The Lawrence, Kansas workshop is half over and maybe it’s time to talk of the town. Lawrence is small, maybe 80,000 people before the students arrive in the fall for KU. There is one main street with stores and a few side streets. The box stores are farther out but they have a bit of everything. It’s quaint, it’s easy going and there is hardly any traffic. I love that aspect.

It does get blistering hot with high humidity (at least today-we’ve been luck) and it gets winters and tornadoes. It could be too small too. But it’s a nice place to visit. We walked to town yesterday and got to take a closer look at the sandstone(?) buildings on campus. They date to the turn of the century (1900) and are of a light brown stone. They look so clean and light, unlike similar buildings I’ve seen elsewhere. I don’t know if this is because there is less pollution here, the tornadoes scour them (unlikely) or because they scour them. A few buildings are in a deep red brick. The Natural History Museum is nicely done with carvings and gargoyles, and “Darwin” carved below one window and “Huxley” below the other.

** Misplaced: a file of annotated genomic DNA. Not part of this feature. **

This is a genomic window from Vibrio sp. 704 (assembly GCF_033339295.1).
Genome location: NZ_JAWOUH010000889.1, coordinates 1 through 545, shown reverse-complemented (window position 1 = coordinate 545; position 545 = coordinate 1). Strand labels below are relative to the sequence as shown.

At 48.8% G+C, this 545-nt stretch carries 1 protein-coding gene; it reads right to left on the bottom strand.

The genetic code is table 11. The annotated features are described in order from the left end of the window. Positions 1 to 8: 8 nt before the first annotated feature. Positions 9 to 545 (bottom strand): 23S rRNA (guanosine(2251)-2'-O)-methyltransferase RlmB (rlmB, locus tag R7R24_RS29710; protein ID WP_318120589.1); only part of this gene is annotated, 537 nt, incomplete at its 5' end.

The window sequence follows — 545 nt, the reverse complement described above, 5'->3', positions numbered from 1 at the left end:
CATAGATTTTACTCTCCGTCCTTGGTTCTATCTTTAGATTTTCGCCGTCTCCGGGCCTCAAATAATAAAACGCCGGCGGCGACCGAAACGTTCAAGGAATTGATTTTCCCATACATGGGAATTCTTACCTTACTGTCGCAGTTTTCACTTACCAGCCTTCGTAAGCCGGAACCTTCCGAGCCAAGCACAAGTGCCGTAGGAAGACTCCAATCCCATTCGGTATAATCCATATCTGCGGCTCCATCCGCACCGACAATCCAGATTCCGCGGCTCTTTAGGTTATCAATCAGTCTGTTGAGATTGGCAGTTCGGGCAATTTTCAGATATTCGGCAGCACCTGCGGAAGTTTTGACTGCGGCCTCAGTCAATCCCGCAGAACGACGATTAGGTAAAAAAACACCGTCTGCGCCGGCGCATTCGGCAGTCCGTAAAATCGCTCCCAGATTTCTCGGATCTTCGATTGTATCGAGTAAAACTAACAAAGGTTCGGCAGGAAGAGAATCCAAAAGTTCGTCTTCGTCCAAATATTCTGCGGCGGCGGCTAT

There are a number of houses that date to the early 1900s, some earlier. A few are in brick but many of wood with the gingerbread finishings on them. There are a few cobblestone streets of rectangular red bricks, much like the few streets that still exist in Vancouver. And there are many fairly unremarkable homes. The shops offer quite a range of latest fashions.

I don’t know if I could live in a town this small over all but it is certainly appealing and the smog is low level. It’s definitely tempting.